Bredgar on the North Downs overlooks the Medway estuary and the town of Sittingbourne and Milton Regis. A typical cross roads village Bredgar has a thriving community with a post office, a shop and cafe, The Sun pub and a village pond. Many people pass through on their way to and from Sittingbourne and Hollingbourne but if they were to stop and park at the pub; put on their walking shoes they would find a pleasant little place to spend an afternoon.
Lunch at The Sun or pop into the cafe attached to village shop for views, on warm days of the pond, and wander around to view the Tudor houses, the old Chantry House and cottage and the magnificent church. The wander around, is helped by the map on the board close to the shop marking out the footpaths. These are signposted anyway but it is useful to have a good road map with the paths marked on it.
This day, 19th November, was a warm, sunny day with soft blue sky virtually cloudless and a haze covering the distant estuary and its islands. On days such as these the industrial buildings of Grain, the town and even the motorway become all part of the scenery. The sun slanting at a low angle casts long shadows on the fields which seem to want nothing better than grow green and bright.
We walked toward Tunstall and took a footpath past the old Policeman’s houses on the
corner and headed across the fields to the motorway. Where the path goes underneath to an orchard there is another probably leading to Rodmersham. We walked up to Bexon lane and right back toward the village to a path that took us across a large field.
The view of the village was enhanced by the late autumn leaves still on the trees lit by the sun. Wonderful. We cut across the field behind the scout camp, passing through the Arboreum with memorial oaks. These planted in 2005 to commemorate the 1805 Trafalgar battle (Don’t let on to the French will you) and are part of a collection of trees. Nice.
From there we stopped to look at the houses at Bexon Manor and afterwards walked along Lime Kiln Lane until we saw that we would have to walk much further than we wanted to and turned back to walk the road back to Bredgar.
Crossing the fields to the village we arrived at The Sun for a pint and a cup of coffee. There were plenty of customers enjoying their lunch which is a good sign. As home was not far away we decided on a lunch there to allow my sister to organise an evening with food around a bonfire. As that has nothing to do with this tale I will continue.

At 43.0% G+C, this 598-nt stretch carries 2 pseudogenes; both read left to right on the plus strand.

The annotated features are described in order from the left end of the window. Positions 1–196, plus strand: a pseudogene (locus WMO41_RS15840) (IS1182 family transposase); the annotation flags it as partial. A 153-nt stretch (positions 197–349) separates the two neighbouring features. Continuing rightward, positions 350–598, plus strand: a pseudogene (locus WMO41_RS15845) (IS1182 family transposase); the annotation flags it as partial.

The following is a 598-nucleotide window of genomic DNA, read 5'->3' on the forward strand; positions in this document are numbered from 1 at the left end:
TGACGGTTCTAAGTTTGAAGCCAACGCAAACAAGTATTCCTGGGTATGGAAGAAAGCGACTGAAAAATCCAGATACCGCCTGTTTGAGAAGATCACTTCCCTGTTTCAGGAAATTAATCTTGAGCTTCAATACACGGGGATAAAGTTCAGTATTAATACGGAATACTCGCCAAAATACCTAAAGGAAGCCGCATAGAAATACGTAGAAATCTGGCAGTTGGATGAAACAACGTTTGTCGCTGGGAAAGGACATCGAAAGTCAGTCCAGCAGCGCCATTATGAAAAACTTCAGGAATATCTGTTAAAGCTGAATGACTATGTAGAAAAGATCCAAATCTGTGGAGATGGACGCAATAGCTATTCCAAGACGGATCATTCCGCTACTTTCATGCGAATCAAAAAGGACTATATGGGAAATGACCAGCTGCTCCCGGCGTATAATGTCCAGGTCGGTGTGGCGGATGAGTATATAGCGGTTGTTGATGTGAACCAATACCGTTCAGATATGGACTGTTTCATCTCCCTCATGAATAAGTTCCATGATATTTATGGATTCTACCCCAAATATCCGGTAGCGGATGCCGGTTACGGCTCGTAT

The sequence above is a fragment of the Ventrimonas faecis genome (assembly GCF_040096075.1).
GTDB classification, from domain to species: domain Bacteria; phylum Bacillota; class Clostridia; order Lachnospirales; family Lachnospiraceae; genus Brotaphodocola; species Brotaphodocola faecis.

The views we had from our slightly elevated position near the Motorway on the Sittingbourne side were enough to see across the estuary but on the walk back although we seemed to be not much higher we could see across to the Isle of Sheppey. In the distance, even beyond there we could see the Isle of Grain and the installations there; the chimney stack of the power station being dominant. Further, occluded by the misty haze was Southend across the Thames. Against the soft blue of the autumn sky and the hazy clouds the evidence of our industry looked almost pleasant.
Walking on the downs in autumn can be a cold and unpleasant experience – and even colder in the winter – unless you are well wrapped up.
As casual walkers we do get into warm gear with the idea that if it gets too warm we can discard layers or add them if it best cold. The result is that on some days we can be too warm and find that even on a November day we are working up a sweat.
This day was no exception and we both felt overdressed. However, warm as it was we were aware that winter is on its way; the trees dropping leaves and the sun dipping low fairly early and in the shade it was quite chilly. It was quite a surprise to find a blossom on a blackberry bramble, old fruit still edible and fruit forming. This on a south facing hedge. Later, close to home, we saw flowers and buds on a gorse bush. Strange days.